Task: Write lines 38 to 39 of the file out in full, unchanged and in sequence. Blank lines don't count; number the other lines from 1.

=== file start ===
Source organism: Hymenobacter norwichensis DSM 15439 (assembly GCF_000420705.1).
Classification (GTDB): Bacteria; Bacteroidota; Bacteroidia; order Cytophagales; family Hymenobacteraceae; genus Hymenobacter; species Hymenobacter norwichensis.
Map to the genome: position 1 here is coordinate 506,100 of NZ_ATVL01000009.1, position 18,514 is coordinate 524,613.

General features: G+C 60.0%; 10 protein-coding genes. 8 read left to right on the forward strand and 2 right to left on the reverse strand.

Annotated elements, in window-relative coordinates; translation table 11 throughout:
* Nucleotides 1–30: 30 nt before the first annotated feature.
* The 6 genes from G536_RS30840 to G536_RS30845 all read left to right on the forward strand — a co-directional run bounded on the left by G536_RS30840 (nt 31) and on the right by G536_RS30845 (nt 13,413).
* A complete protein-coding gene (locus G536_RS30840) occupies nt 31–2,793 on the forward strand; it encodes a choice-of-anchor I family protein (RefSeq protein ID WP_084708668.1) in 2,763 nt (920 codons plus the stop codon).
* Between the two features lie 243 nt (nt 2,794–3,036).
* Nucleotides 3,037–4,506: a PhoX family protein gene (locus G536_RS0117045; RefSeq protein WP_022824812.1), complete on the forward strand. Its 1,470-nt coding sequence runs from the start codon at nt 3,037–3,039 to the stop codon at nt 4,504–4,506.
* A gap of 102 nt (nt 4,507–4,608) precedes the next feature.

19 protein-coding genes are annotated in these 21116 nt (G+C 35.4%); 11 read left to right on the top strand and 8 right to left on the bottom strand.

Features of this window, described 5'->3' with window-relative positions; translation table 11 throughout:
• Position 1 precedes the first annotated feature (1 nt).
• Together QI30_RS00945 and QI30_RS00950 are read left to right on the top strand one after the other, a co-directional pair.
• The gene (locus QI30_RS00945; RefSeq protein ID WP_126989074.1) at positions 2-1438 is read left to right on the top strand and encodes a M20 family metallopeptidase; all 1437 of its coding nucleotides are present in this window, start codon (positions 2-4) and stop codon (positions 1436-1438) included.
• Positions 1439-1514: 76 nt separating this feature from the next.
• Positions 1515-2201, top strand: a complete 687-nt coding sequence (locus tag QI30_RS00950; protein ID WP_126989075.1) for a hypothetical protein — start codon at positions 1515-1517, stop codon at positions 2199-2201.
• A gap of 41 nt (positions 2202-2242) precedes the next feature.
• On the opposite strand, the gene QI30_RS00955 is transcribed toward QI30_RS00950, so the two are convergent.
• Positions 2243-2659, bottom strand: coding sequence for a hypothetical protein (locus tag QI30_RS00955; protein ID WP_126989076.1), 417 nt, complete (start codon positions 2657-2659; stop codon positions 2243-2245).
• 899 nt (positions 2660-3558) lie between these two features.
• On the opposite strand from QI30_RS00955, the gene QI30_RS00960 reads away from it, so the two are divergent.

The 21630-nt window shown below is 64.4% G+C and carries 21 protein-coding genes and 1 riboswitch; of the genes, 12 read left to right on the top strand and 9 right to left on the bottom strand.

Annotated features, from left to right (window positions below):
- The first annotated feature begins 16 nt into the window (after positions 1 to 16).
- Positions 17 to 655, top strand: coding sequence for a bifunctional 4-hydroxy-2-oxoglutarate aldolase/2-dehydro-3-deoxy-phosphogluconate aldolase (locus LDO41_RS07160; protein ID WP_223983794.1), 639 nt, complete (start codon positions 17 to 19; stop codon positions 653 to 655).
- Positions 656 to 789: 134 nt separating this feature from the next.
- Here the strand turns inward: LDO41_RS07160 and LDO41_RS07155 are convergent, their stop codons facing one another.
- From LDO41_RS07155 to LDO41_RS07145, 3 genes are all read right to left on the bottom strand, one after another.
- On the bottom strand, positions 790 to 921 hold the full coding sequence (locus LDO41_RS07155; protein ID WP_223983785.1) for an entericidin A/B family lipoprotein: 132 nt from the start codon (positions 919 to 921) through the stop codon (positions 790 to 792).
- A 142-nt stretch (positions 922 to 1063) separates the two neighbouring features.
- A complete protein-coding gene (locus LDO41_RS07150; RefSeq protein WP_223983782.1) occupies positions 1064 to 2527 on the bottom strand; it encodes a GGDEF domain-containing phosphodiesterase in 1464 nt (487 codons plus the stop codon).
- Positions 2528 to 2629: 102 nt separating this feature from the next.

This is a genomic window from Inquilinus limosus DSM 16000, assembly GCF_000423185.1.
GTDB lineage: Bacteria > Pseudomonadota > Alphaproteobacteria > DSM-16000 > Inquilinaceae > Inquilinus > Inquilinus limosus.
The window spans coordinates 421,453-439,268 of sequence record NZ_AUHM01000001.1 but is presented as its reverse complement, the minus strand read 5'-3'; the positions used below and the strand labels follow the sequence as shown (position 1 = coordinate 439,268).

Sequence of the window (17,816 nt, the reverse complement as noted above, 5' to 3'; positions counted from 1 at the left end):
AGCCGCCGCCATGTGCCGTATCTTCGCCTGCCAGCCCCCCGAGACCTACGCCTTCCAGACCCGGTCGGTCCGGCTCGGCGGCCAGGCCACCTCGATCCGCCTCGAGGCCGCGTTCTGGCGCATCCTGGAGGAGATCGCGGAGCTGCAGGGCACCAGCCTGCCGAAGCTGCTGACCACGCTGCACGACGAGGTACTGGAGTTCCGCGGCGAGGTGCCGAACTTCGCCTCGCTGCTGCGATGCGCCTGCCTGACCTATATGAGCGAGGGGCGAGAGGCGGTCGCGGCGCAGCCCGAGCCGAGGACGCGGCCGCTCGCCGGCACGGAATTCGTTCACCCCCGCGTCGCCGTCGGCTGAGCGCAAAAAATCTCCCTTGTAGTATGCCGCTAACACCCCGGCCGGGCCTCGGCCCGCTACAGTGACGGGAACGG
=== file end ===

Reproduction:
Sequence of the window (17,816 nt, the reverse complement as noted above, 5' to 3'; positions counted from 1 at the left end):
AGCCGCCGCCATGTGCCGTATCTTCGCCTGCCAGCCCCCCGAGACCTACGCCTTCCAGACCCGGTCGGTCCGGCTCGGCGGCCAGGCCACCTCGATCCGCCTCGAGGCCGCGTTCTGGCGCATCCTGGAGGAGATCGCGGAGCTGCAGGGCACCAGCCTGCCGAAGCTGCTGACCACGCTGCACGACGAGGTACTGGAGTTCCGCGGCGAGGTGCCGAACTTCGCCTCGCTGCTGCGATGCGCCTGCCTGACCTATATGAGCGAGGGGCGAGAGGCGGTCGCGGCGCAGCCCGAGCCGAGGACGCGGCCGCTCGCCGGCACGGAATTCGTTCACCCCCGCGTCGCCGTCGGCTGAGCGCAAAAAATCTCCCTTGTAGTATGCCGCTAACACCCCGGCCGGGCCTCGGCCCGCTACAGTGACGGGAACGG